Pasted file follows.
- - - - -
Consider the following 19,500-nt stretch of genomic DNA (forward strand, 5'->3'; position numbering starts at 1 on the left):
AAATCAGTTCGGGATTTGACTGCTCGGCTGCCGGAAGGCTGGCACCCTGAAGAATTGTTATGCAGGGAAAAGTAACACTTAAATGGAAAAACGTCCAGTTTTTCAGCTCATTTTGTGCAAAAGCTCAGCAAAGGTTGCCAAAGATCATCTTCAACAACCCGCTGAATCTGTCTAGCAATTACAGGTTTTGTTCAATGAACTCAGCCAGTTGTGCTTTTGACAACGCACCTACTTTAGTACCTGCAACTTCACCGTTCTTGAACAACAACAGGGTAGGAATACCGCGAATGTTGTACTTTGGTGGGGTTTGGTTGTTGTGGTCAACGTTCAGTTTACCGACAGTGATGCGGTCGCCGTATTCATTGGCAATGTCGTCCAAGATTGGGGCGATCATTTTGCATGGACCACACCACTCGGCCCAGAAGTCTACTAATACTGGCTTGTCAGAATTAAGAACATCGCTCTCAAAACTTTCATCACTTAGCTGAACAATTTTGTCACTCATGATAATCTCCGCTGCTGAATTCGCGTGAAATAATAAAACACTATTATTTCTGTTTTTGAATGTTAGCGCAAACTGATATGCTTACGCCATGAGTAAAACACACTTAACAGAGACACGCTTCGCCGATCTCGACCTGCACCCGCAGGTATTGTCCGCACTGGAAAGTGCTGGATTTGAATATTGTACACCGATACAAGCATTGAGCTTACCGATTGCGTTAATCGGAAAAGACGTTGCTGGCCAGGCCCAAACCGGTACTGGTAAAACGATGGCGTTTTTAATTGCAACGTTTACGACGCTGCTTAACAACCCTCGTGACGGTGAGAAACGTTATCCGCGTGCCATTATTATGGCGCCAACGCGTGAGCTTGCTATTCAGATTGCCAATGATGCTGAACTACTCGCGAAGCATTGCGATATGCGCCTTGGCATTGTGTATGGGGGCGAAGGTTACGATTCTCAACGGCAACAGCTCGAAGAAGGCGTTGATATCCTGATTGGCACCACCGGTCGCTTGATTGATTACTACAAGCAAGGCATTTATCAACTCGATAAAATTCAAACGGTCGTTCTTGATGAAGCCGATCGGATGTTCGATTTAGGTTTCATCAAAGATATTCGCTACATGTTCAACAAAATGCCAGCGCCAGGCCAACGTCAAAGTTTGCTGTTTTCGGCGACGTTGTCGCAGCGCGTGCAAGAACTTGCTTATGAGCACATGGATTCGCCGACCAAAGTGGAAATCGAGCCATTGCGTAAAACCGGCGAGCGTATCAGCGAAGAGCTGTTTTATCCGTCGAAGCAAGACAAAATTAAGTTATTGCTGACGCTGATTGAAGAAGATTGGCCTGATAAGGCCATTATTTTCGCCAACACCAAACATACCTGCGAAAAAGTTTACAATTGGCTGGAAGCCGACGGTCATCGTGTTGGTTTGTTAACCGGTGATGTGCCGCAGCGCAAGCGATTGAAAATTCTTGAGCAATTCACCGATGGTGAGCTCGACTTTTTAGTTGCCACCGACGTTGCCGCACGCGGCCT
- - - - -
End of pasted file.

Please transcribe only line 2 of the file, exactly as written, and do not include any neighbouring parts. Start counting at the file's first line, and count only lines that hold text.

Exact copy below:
AAATCAGTTCGGGATTTGACTGCTCGGCTGCCGGAAGGCTGGCACCCTGAAGAATTGTTATGCAGGGAAAAGTAACACTTAAATGGAAAAACGTCCAGTTTTTCAGCTCATTTTGTGCAAAAGCTCAGCAAAGGTTGCCAAAGATCATCTTCAACAACCCGCTGAATCTGTCTAGCAATTACAGGTTTTGTTCAATGAACTCAGCCAGTTGTGCTTTTGACAACGCACCTACTTTAGTACCTGCAACTTCACCGTTCTTGAACAACAACAGGGTAGGAATACCGCGAATGTTGTACTTTGGTGGGGTTTGGTTGTTGTGGTCAACGTTCAGTTTACCGACAGTGATGCGGTCGCCGTATTCATTGGCAATGTCGTCCAAGATTGGGGCGATCATTTTGCATGGACCACACCACTCGGCCCAGAAGTCTACTAATACTGGCTTGTCAGAATTAAGAACATCGCTCTCAAAACTTTCATCACTTAGCTGAACAATTTTGTCACTCATGATAATCTCCGCTGCTGAATTCGCGTGAAATAATAAAACACTATTATTTCTGTTTTTGAATGTTAGCGCAAACTGATATGCTTACGCCATGAGTAAAACACACTTAACAGAGACACGCTTCGCCGATCTCGACCTGCACCCGCAGGTATTGTCCGCACTGGAAAGTGCTGGATTTGAATATTGTACACCGATACAAGCATTGAGCTTACCGATTGCGTTAATCGGAAAAGACGTTGCTGGCCAGGCCCAAACCGGTACTGGTAAAACGATGGCGTTTTTAATTGCAACGTTTACGACGCTGCTTAACAACCCTCGTGACGGTGAGAAACGTTATCCGCGTGCCATTATTATGGCGCCAACGCGTGAGCTTGCTATTCAGATTGCCAATGATGCTGAACTACTCGCGAAGCATTGCGATATGCGCCTTGGCATTGTGTATGGGGGCGAAGGTTACGATTCTCAACGGCAACAGCTCGAAGAAGGCGTTGATATCCTGATTGGCACCACCGGTCGCTTGATTGATTACTACAAGCAAGGCATTTATCAACTCGATAAAATTCAAACGGTCGTTCTTGATGAAGCCGATCGGATGTTCGATTTAGGTTTCATCAAAGATATTCGCTACATGTTCAACAAAATGCCAGCGCCAGGCCAACGTCAAAGTTTGCTGTTTTCGGCGACGTTGTCGCAGCGCGTGCAAGAACTTGCTTATGAGCACATGGATTCGCCGACCAAAGTGGAAATCGAGCCATTGCGTAAAACCGGCGAGCGTATCAGCGAAGAGCTGTTTTATCCGTCGAAGCAAGACAAAATTAAGTTATTGCTGACGCTGATTGAAGAAGATTGGCCTGATAAGGCCATTATTTTCGCCAACACCAAACATACCTGCGAAAAAGTTTACAATTGGCTGGAAGCCGACGGTCATCGTGTTGGTTTGTTAACCGGTGATGTGCCGCAGCGCAAGCGATTGAAAATTCTTGAGCAATTCACCGATGGTGAGCTCGACTTTTTAGTTGCCACCGACGTTGCCGCACGCGGCCT